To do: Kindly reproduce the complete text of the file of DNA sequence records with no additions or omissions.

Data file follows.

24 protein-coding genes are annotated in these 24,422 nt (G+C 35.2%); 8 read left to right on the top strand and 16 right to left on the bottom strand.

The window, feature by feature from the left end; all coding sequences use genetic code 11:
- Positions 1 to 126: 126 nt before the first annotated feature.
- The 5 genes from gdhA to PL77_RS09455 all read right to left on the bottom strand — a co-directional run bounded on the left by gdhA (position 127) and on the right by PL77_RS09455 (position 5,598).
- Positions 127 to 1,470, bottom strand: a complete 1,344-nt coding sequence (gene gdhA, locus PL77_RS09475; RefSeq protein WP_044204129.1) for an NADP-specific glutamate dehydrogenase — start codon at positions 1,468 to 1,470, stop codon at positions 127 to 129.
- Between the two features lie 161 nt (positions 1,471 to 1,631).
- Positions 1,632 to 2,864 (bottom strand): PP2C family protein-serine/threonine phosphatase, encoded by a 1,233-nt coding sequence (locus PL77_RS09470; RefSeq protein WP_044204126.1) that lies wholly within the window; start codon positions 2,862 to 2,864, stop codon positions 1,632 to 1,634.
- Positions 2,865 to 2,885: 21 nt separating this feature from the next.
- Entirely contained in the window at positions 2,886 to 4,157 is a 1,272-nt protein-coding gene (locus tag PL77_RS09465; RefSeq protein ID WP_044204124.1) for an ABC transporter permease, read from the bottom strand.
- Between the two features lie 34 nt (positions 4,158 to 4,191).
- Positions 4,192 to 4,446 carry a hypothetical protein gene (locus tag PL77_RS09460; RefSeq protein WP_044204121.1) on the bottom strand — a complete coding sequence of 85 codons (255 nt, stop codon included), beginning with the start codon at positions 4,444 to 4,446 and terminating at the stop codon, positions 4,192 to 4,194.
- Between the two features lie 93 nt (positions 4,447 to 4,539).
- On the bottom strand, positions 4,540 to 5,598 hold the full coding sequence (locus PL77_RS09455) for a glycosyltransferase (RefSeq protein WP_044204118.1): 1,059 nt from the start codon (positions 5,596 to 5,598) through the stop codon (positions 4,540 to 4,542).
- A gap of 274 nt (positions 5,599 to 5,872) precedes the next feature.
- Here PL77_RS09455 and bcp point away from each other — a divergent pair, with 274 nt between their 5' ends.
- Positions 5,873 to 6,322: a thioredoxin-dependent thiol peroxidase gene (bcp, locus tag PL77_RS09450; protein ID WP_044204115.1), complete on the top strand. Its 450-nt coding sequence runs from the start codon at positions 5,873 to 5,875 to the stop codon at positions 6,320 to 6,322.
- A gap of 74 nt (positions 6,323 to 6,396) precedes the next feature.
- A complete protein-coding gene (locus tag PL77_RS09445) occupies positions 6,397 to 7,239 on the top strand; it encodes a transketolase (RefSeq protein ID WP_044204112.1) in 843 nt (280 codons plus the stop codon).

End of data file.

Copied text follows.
24 protein-coding genes are annotated in these 24,422 nt (G+C 35.2%); 8 read left to right on the top strand and 16 right to left on the bottom strand.

The window, feature by feature from the left end; all coding sequences use genetic code 11:
- Positions 1 to 126: 126 nt before the first annotated feature.
- The 5 genes from gdhA to PL77_RS09455 all read right to left on the bottom strand — a co-directional run bounded on the left by gdhA (position 127) and on the right by PL77_RS09455 (position 5,598).
- Positions 127 to 1,470, bottom strand: a complete 1,344-nt coding sequence (gene gdhA, locus PL77_RS09475; RefSeq protein WP_044204129.1) for an NADP-specific glutamate dehydrogenase — start codon at positions 1,468 to 1,470, stop codon at positions 127 to 129.
- Between the two features lie 161 nt (positions 1,471 to 1,631).
- Positions 1,632 to 2,864 (bottom strand): PP2C family protein-serine/threonine phosphatase, encoded by a 1,233-nt coding sequence (locus PL77_RS09470; RefSeq protein WP_044204126.1) that lies wholly within the window; start codon positions 2,862 to 2,864, stop codon positions 1,632 to 1,634.
- Positions 2,865 to 2,885: 21 nt separating this feature from the next.
- Entirely contained in the window at positions 2,886 to 4,157 is a 1,272-nt protein-coding gene (locus tag PL77_RS09465; RefSeq protein ID WP_044204124.1) for an ABC transporter permease, read from the bottom strand.
- Between the two features lie 34 nt (positions 4,158 to 4,191).
- Positions 4,192 to 4,446 carry a hypothetical protein gene (locus tag PL77_RS09460; RefSeq protein WP_044204121.1) on the bottom strand — a complete coding sequence of 85 codons (255 nt, stop codon included), beginning with the start codon at positions 4,444 to 4,446 and terminating at the stop codon, positions 4,192 to 4,194.
- Between the two features lie 93 nt (positions 4,447 to 4,539).
- On the bottom strand, positions 4,540 to 5,598 hold the full coding sequence (locus PL77_RS09455) for a glycosyltransferase (RefSeq protein WP_044204118.1): 1,059 nt from the start codon (positions 5,596 to 5,598) through the stop codon (positions 4,540 to 4,542).
- A gap of 274 nt (positions 5,599 to 5,872) precedes the next feature.
- Here PL77_RS09455 and bcp point away from each other — a divergent pair, with 274 nt between their 5' ends.
- Positions 5,873 to 6,322: a thioredoxin-dependent thiol peroxidase gene (bcp, locus tag PL77_RS09450; protein ID WP_044204115.1), complete on the top strand. Its 450-nt coding sequence runs from the start codon at positions 5,873 to 5,875 to the stop codon at positions 6,320 to 6,322.
- A gap of 74 nt (positions 6,323 to 6,396) precedes the next feature.
- A complete protein-coding gene (locus tag PL77_RS09445) occupies positions 6,397 to 7,239 on the top strand; it encodes a transketolase (RefSeq protein ID WP_044204112.1) in 843 nt (280 codons plus the stop codon).